In 1978, on the back of a Guggenheim fellowship, Joel Sternfeld set out to explore America and its ever changing landscape. The final work was initially exhibited in 1984 at the Museum of Modern Art under the title “Three Americas”, comprising images from his initial year on the road as well as two subsequent years. The work was published in 1987 as “American Prospects” and presents another landmark visual account of America in a similar tradition to that carried out by Walker Evans (American Photographs) and Robert Frank (The Americans).
The images from American Prospects demonstrate Sternfeld’s move from the spontaneity of the snapshot to the more composed image; a conscious result of his transition from using a 35mm Leica hand held to a large format camera (8x10). This new format, with its slower picture taking process, forced deliberation and allowed him to stand back and assemble his shots. In some ways Sternfeld was moving from the sketchbook to the blank canvas where composition became more prepared and to some extent staged.
In addition to, or resulting from Sternfeld’s increasingly directorial role, he moves his point of view higher and back from his subjects. This “celestial perspective” allows him to join the foreground and background on to one continuous plain. Increasingly influenced by compositional and colour painting conventions, he begins to assemble and capture scenes as a painter may. He brings a map like quality to the image; flattening out his points of focus and points of narrative into one large depiction providing the viewer a birds eye view of the scene below. This new compositional style and his use of people in a photo was inspired by similar approaches taken by traditional painters such as Pieter Bruegel the Elder and Jacob van Ruisdael. Sternfeld’s frames had now become landscapes within "landscapes".
From left: The Fight between Carnival and Lent (Peter Bruegel the Elder, 1559), Wet n' Wild Aquatic Theme Park, Orlando (Sternfeld 1980)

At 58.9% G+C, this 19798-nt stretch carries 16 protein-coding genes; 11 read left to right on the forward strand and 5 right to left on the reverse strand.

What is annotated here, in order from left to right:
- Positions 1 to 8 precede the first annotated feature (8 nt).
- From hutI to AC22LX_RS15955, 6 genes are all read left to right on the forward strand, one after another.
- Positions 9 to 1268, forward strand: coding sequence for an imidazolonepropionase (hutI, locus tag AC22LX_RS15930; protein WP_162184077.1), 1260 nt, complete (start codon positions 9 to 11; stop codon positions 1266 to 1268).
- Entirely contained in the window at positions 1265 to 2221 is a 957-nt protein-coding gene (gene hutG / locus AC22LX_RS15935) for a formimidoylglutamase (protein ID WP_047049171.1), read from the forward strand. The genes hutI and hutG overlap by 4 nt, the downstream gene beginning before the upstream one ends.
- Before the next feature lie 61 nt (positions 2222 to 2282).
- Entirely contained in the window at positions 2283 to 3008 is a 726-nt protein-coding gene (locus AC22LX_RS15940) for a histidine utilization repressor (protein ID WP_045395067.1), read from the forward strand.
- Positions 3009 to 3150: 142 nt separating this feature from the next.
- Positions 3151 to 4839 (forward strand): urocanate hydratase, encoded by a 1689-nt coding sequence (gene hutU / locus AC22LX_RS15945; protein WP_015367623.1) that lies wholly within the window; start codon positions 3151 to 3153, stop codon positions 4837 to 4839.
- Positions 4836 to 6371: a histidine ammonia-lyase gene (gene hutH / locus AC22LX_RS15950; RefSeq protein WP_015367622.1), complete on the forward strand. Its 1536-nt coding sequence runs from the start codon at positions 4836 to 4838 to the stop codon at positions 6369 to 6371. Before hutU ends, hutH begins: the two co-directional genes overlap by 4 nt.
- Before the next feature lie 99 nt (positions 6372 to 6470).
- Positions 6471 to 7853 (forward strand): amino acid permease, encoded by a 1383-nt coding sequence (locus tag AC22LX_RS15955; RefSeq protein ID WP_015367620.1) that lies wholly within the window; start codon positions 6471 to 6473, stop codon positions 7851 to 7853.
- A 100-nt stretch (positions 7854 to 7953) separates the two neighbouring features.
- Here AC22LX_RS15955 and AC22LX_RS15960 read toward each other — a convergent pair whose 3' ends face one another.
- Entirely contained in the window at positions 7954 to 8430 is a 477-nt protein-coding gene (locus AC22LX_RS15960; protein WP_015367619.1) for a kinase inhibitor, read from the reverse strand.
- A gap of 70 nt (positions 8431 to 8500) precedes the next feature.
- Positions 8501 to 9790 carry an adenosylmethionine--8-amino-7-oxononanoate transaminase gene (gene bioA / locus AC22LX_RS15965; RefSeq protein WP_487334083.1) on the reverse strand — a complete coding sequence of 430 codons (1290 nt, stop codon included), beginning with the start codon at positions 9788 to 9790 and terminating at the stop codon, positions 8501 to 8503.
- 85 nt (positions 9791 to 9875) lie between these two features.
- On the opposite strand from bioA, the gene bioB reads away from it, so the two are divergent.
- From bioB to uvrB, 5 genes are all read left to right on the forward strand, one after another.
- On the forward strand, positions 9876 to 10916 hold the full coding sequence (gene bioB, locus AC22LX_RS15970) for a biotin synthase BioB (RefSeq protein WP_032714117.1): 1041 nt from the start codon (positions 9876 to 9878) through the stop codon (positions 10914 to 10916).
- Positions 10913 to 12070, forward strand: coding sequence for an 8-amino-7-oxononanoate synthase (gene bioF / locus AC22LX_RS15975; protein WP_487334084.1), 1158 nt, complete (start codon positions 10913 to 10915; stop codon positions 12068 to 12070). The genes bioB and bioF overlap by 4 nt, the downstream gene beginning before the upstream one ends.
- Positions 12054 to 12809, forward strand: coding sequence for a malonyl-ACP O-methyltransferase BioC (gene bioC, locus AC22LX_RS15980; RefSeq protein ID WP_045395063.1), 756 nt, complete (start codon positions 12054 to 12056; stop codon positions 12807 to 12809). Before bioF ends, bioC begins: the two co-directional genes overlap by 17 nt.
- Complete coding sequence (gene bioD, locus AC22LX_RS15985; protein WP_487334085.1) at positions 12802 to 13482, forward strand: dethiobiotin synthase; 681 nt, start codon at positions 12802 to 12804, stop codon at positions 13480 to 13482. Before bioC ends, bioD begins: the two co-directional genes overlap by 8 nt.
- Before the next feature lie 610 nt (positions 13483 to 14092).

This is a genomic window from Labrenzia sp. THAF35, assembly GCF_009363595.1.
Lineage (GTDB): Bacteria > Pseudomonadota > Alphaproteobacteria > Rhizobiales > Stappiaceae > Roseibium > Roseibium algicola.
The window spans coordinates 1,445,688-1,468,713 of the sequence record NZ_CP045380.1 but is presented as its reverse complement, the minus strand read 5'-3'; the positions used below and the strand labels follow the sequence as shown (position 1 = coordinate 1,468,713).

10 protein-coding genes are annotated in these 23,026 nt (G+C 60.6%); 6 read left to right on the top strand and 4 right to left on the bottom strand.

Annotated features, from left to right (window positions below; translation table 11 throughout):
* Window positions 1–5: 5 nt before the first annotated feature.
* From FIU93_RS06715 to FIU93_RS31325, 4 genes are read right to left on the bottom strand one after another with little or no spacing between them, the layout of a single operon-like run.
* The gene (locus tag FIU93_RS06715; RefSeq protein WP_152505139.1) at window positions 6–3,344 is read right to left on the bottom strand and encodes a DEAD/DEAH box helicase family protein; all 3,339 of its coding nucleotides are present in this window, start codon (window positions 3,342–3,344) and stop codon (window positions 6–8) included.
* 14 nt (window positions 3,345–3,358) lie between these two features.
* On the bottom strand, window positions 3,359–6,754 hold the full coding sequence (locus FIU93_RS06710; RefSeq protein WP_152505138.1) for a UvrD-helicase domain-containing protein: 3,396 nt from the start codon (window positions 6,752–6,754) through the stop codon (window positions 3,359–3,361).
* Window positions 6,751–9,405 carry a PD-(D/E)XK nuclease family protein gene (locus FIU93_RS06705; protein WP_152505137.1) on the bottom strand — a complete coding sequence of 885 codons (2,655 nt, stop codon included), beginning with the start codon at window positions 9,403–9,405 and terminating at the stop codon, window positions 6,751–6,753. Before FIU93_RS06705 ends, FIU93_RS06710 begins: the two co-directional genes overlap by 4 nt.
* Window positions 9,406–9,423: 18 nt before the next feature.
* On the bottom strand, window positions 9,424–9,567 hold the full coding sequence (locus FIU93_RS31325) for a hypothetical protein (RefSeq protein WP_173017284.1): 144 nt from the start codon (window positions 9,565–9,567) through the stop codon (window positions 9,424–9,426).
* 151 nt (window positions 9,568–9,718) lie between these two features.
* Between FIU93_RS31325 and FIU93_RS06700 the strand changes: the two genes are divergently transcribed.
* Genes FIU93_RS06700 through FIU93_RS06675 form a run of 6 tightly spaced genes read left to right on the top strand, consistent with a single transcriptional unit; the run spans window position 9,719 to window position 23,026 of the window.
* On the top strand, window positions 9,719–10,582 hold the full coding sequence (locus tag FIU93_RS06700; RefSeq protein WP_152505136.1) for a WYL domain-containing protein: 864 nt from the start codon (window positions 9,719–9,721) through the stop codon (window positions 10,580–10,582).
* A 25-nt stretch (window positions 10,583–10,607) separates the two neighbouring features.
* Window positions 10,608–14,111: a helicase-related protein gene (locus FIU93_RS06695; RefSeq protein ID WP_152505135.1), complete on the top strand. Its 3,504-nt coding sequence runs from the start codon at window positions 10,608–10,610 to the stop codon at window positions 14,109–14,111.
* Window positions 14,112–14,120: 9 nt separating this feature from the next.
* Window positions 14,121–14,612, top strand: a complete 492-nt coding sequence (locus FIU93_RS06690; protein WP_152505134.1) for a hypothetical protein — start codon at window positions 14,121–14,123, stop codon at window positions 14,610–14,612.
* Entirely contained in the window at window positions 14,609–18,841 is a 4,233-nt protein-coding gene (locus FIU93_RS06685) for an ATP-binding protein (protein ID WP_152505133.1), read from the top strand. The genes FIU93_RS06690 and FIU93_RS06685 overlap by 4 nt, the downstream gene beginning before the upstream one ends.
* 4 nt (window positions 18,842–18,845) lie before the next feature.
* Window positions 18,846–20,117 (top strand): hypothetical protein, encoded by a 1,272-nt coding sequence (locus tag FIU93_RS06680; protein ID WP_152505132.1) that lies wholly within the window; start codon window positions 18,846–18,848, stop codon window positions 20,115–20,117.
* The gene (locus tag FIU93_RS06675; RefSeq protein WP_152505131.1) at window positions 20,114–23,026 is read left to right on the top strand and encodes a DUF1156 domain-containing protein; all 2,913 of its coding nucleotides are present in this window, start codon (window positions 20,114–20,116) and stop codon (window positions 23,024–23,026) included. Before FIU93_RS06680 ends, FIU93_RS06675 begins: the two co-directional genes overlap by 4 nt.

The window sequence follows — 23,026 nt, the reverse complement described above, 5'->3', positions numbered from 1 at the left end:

This new elevated position provides a less voyeuristic and more observational perspective for the viewer. The images unfold upon inspection, bringing the viewer into multiple areas of the frame, sometimes the edges providing the most interest.
The collection of images showcases the cultural and social humanity of America juxtaposed in its natural surroundings. They provide a perspective of an America ever changing and beautiful but one at odds with its “utopian dreams” and the natural landscape it inhabits. While always aesthetically pleasing, the images are tainted by a gentle skepticism. He mixes magic with sadness, hope with uncertainty and prospect with danger.
Lake Oswega, Oregon (1979)
Sternfeld evidently questions America’s "prospects" but does so in an objective manner. We sense his own uncertainty about the future based on his observation of the present and the past. Never cynical but always dubious, you can’t help feel that Sternfeld is painting a picture of reserved hope. It is an America that strives for constant progress but at times succumbs to the pitfalls this ambition brings. Any sense of progress is typically tempered by a reminder of the abandonment of the past. A prevailing gloominess penetrates the beauty of what America has become or is becoming.
After a Flash Flood, Rancho Mirage, California (1979)